Show jumping, also known as "stadium jumping," "open jumping," or "jumpers," is a member of a family of English riding equestrian events that also includes dressage, eventing, hunters, and equitation. Jumping classes commonly are seen at horse shows throughout the world, including the Olympics. Sometimes shows are limited exclusively to jumpers, sometimes jumper classes are offered in conjunction with other English-style events, and sometimes show jumping is but one division of very large, all-breed competitions that include a very wide variety of disciplines. Jumping classes may be governed by various national horse show sanctioning organizations, such as the United States Equestrian Federation in the USA. International competitions are governed by the rules of the Fédération Équestre Internationale (FEI). This lovely card was sent to me by inet.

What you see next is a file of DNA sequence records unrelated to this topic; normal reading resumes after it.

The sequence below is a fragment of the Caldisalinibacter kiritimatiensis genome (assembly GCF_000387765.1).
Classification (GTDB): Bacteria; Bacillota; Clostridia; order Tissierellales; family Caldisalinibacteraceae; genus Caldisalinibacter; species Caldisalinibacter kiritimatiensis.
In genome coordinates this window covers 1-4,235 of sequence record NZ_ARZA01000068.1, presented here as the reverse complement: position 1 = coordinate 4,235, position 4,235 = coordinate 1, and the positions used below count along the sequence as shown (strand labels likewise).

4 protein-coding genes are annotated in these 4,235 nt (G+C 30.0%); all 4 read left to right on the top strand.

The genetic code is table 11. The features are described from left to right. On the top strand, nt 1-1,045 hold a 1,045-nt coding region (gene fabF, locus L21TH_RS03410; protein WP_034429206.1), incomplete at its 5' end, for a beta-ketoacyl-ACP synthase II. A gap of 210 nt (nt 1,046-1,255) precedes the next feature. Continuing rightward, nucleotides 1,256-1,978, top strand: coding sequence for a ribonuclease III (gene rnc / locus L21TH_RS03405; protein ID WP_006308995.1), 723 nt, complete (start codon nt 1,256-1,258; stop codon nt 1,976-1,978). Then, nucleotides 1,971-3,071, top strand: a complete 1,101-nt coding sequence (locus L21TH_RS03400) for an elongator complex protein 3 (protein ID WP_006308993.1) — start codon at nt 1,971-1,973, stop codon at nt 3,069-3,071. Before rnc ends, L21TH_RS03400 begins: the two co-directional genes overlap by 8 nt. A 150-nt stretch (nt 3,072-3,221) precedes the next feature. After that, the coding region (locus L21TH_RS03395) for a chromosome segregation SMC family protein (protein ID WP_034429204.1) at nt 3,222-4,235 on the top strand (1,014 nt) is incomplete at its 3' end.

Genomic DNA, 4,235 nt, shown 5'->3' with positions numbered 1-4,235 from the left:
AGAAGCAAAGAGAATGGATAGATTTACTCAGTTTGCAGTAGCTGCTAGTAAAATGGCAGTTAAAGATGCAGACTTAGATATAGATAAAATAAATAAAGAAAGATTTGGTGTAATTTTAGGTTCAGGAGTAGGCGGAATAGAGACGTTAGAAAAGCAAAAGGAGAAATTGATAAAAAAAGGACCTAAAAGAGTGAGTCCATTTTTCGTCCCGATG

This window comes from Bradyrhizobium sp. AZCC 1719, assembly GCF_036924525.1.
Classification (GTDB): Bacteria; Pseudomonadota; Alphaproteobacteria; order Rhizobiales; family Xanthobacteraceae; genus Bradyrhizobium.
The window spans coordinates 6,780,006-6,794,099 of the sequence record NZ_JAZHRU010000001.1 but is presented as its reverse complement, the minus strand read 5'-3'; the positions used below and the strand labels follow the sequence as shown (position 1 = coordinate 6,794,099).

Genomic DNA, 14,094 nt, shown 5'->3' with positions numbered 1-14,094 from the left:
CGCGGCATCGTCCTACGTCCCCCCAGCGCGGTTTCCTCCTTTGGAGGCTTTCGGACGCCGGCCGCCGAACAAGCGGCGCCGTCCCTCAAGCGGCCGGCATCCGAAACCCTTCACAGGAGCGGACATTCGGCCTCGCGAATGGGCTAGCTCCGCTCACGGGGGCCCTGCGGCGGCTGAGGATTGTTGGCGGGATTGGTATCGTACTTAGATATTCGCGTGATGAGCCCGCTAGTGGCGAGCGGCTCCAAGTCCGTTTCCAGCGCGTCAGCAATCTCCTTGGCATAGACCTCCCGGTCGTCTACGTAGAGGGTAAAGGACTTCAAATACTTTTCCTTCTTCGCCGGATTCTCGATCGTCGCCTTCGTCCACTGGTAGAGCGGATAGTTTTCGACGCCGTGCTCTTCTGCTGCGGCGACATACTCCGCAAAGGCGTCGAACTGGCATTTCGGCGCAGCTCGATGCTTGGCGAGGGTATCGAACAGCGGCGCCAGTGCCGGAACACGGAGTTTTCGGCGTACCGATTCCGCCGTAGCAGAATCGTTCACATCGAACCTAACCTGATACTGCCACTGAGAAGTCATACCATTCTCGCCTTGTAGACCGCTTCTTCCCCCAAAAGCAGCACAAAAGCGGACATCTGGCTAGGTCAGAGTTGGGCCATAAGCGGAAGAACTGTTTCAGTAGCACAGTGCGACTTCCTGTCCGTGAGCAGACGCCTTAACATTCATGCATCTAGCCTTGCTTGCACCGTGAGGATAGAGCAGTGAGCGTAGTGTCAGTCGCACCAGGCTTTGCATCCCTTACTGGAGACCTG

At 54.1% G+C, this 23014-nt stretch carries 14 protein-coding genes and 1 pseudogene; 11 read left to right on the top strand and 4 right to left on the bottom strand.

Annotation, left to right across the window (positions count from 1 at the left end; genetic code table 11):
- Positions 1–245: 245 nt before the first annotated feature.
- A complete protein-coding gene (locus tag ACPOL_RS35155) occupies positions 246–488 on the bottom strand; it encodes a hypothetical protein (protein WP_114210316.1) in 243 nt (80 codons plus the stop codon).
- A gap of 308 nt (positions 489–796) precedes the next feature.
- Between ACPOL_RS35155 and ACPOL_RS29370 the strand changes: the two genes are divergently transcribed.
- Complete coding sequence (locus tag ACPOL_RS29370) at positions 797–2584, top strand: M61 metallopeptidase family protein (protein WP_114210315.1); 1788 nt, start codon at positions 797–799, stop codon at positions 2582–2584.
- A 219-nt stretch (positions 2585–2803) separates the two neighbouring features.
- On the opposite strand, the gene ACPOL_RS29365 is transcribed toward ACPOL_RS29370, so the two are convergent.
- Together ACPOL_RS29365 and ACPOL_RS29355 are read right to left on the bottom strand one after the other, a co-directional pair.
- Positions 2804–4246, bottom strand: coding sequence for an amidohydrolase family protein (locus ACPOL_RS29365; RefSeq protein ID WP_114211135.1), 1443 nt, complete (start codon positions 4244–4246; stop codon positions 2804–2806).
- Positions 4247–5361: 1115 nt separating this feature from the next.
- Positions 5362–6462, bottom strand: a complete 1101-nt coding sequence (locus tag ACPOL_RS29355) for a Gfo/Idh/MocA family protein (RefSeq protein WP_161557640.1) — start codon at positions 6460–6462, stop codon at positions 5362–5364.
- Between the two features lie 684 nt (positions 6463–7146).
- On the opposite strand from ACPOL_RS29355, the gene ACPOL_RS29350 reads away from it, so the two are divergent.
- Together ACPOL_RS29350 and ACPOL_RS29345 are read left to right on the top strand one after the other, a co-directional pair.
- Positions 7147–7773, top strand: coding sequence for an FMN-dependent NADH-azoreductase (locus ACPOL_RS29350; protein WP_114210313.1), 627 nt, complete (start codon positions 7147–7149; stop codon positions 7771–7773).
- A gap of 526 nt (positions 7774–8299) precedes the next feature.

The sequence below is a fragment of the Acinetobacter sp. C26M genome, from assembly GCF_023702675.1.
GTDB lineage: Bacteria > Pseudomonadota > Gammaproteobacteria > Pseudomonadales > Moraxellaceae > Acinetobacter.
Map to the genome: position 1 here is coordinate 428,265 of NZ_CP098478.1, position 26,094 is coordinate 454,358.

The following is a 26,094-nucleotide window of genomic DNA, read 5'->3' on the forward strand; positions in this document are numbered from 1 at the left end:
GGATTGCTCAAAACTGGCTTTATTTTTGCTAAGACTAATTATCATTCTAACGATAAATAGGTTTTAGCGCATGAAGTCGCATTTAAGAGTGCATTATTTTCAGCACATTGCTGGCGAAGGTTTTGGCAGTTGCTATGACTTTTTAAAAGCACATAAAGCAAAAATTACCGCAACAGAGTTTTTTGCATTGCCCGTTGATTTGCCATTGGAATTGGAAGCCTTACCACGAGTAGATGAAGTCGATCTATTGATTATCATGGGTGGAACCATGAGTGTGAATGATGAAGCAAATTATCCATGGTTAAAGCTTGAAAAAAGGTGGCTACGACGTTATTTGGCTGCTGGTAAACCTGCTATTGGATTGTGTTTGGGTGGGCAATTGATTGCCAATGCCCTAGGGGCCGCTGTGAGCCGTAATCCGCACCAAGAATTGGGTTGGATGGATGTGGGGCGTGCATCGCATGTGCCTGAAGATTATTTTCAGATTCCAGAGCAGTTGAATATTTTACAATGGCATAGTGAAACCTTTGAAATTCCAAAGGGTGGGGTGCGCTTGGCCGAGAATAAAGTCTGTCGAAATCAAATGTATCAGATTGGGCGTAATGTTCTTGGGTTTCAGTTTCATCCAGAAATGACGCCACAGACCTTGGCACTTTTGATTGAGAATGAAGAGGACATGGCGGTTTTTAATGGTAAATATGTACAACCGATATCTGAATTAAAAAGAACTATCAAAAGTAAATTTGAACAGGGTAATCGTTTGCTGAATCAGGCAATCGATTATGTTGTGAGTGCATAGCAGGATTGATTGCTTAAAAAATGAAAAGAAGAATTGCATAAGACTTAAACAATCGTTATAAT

The stamps on this card are also worth a mention. The birds shown on the stamps are the Grutto or The Black-tailed Godwit, Limosa limosa, is a large, long-legged, long-billed shorebird first described by Carolus Linnaeus in 1758. It is a member of the Limosa genus, the godwits. There are three subspecies, all with orange head, neck and chest in breeding plumage and dull grey-brown winter coloration, and distinctive black and white wingbar at all times. Its breeding range stretches from Iceland through Europe and areas of central Asia. Black-tailed Godwits spend winter in areas as diverse as Australia, western Europe and west Africa. The species breeds in fens, lake edges, damp meadows, moorlands and bogs and uses estuaries, swamps and floods in winter; it is more likely to be found inland and on freshwater than the similar Bar-tailed Godwit. The world population is estimated to be 634,000 to 805,000 birds and is classified as Near Threatened.